The odious step-father, whose name by the by, was Jacques Fran?ois Le Sèvre, was annoyed at the universal admiration excited by the beauty of his wife and step-daughter. At one time he tried to [27] put a stop to their walks, and told them he had hired a country place where they would go from Saturday till Monday during the summer.

Lisette rejoiced at this announcement, for she fancied she would like to live in the country, at any rate for a part of the year.

But when they saw the place, which was at Chaillot, it was a miserable little house in a still more miserable little garden, without a tree or any shelter from the sun except a deplorable looking arbour against which nothing would grow properly, while in the next plots of ground were shop boys shooting at birds according to the odious fashion one still sees in the south.

Lisette was in despair when she saw it, but fortunately some friends of her mother’s came one Sunday to dine there with them, and were so shocked that they used often to fetch her away and take her out with them on long excursions to all the parks, chateaux, and delightful places in the neighbourhood.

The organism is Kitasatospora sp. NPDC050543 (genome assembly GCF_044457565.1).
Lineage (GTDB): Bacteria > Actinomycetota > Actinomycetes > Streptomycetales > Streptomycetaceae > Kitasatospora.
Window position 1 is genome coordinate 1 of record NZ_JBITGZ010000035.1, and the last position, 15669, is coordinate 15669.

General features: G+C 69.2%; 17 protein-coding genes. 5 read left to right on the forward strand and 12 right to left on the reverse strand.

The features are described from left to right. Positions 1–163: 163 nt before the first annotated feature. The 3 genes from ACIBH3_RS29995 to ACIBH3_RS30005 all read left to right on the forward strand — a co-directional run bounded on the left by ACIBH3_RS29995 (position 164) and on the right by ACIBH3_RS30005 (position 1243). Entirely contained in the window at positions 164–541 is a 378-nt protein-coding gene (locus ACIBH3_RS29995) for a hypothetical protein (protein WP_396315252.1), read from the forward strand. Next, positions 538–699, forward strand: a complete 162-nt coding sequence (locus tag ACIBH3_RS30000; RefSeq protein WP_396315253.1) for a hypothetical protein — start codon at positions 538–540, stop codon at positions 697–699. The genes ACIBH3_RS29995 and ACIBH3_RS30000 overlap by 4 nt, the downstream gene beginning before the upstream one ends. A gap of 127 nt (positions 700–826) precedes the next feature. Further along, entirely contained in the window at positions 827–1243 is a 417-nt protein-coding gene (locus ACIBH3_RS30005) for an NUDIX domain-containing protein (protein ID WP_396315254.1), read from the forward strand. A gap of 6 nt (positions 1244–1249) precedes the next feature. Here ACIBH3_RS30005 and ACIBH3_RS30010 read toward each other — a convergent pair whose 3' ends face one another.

The one she liked best was Marly-le-Roi, a royal palace entirely destroyed in the Revolution. It was then an abode of enchantment, and she always spoke with rapture of the chateau with its six pavilions, its trellised walks covered with jasmin and honeysuckle, its fountains, cascades, canal, and pools upon which floated tame swans, its lawns shaded by enormous trees, its terraces and statues, everything recalling Louis XIV. Here for the first time she saw Marie Antoinette, then Dauphine, walking in the gardens with several of her ladies, all dressed in white.

[28]

Lisette and her mother were turning back, but the Dauphine stopped them, and speaking in the kindest manner to them begged them to continue their walk wherever they liked.

In 1802 Mme. Le Brun revisited this enchanting place, or rather the ground where it used to be. It was entirely swept away; only a stone marked the spot where had been the centre of the salon.

When the summer came to an end they gave up their visits to the horrible little villa, to the infinite joy of Lisette and her mother.